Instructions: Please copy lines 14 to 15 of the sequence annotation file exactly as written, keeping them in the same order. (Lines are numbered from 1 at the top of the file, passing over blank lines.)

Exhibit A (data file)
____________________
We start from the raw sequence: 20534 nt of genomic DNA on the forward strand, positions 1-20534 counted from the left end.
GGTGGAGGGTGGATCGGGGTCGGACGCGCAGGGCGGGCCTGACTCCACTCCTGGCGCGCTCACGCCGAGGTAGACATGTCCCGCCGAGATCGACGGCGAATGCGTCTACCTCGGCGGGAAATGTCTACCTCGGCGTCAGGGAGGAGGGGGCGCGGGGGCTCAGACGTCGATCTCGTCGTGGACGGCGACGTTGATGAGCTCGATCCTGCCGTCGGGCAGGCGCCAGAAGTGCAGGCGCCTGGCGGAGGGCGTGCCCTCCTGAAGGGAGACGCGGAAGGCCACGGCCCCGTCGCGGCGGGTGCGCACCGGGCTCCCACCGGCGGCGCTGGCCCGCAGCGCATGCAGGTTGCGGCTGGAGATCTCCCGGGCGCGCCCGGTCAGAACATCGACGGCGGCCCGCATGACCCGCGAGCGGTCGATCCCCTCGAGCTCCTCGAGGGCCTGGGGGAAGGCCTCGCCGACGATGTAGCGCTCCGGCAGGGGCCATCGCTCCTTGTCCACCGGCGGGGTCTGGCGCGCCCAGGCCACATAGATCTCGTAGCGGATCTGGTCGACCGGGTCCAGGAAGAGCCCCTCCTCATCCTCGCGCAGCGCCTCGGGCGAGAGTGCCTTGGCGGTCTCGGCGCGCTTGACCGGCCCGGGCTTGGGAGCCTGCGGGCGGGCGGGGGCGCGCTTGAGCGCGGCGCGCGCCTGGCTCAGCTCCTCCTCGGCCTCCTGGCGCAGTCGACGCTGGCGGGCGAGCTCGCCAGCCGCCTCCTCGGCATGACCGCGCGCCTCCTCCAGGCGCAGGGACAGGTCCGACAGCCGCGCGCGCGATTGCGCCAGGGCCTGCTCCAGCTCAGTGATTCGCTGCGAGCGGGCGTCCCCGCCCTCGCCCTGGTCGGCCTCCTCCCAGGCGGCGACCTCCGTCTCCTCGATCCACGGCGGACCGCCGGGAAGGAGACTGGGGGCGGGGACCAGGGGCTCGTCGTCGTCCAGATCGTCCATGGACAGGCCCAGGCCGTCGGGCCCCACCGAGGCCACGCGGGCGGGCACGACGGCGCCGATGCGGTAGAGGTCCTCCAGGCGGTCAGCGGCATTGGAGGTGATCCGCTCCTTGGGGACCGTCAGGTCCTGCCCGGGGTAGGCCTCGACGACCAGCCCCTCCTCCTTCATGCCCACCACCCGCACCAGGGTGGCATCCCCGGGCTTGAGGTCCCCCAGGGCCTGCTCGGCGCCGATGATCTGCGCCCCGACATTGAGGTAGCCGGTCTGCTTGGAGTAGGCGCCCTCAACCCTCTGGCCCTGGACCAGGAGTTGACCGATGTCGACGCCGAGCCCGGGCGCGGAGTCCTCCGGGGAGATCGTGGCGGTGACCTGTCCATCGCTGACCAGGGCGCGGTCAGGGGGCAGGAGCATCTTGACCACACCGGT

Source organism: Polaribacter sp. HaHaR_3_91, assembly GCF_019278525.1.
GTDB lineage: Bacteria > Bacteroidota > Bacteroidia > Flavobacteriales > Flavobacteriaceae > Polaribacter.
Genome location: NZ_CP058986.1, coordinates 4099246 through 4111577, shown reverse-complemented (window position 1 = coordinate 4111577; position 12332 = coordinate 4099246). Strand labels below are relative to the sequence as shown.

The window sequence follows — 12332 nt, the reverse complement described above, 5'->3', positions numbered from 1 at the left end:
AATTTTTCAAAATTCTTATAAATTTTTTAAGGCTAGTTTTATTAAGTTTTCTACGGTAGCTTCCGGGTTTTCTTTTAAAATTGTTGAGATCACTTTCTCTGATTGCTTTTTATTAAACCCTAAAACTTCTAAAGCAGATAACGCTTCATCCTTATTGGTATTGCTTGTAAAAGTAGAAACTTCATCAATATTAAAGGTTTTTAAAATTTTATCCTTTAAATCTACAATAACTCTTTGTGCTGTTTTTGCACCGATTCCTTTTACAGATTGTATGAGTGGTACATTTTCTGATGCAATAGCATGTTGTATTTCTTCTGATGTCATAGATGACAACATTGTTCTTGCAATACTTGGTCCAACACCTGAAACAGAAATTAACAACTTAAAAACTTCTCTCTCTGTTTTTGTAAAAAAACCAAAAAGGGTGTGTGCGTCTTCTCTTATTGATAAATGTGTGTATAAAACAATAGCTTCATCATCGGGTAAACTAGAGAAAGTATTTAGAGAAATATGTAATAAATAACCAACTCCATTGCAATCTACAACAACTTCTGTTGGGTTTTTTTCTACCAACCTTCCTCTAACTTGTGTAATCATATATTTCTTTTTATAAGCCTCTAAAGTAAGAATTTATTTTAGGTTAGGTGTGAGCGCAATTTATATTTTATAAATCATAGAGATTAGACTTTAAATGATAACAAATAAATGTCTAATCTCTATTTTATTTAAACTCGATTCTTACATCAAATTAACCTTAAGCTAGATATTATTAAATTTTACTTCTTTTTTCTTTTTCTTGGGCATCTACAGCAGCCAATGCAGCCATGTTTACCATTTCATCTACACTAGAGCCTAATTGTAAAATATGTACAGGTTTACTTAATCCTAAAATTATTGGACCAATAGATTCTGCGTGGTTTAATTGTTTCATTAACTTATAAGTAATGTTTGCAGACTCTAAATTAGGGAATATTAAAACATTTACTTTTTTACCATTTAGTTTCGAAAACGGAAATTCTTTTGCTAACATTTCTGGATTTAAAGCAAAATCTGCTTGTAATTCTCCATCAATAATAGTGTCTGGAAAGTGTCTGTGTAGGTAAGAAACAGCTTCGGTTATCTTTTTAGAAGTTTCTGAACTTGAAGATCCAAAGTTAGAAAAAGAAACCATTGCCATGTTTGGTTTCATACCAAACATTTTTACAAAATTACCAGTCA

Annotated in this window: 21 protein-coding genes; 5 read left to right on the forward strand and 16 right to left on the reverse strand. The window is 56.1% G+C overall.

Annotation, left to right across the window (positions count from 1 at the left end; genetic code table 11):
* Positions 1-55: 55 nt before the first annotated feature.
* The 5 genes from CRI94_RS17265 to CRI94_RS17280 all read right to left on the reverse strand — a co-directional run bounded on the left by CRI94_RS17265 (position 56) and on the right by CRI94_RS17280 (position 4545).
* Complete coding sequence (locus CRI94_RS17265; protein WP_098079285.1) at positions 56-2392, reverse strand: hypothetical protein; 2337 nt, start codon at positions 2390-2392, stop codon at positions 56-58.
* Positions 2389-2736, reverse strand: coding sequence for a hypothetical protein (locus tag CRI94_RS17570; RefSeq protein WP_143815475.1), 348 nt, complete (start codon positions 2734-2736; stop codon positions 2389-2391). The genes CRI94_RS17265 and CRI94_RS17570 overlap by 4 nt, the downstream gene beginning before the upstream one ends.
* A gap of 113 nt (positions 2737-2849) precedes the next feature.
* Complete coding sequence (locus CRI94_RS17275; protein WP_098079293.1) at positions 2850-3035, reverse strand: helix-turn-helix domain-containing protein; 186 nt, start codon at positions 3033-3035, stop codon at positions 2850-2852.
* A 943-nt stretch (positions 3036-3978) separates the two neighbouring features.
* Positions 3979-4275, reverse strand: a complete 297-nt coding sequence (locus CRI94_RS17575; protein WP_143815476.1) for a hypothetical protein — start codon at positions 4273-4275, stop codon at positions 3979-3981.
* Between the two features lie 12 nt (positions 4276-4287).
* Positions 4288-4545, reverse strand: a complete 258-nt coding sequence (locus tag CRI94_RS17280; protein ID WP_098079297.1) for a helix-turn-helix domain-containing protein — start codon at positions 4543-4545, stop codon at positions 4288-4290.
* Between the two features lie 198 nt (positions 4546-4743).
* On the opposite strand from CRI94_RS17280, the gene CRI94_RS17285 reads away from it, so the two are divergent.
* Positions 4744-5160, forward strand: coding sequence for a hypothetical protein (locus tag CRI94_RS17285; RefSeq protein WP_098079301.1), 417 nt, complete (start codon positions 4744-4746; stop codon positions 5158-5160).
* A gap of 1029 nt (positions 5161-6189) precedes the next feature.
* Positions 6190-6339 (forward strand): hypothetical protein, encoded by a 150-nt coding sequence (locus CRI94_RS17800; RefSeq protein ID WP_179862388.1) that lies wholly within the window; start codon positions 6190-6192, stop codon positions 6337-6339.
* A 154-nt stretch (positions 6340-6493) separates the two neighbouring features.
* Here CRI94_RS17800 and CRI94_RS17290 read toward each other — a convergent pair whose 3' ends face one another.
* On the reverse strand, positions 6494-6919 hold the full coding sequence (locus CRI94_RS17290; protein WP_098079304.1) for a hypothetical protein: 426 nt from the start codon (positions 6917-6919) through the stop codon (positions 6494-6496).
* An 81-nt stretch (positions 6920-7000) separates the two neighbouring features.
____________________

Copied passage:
* A gap of 113 nt (positions 2737-2849) precedes the next feature.
* Complete coding sequence (locus CRI94_RS17275; protein WP_098079293.1) at positions 2850-3035, reverse strand: helix-turn-helix domain-containing protein; 186 nt, start codon at positions 3033-3035, stop codon at positions 2850-2852.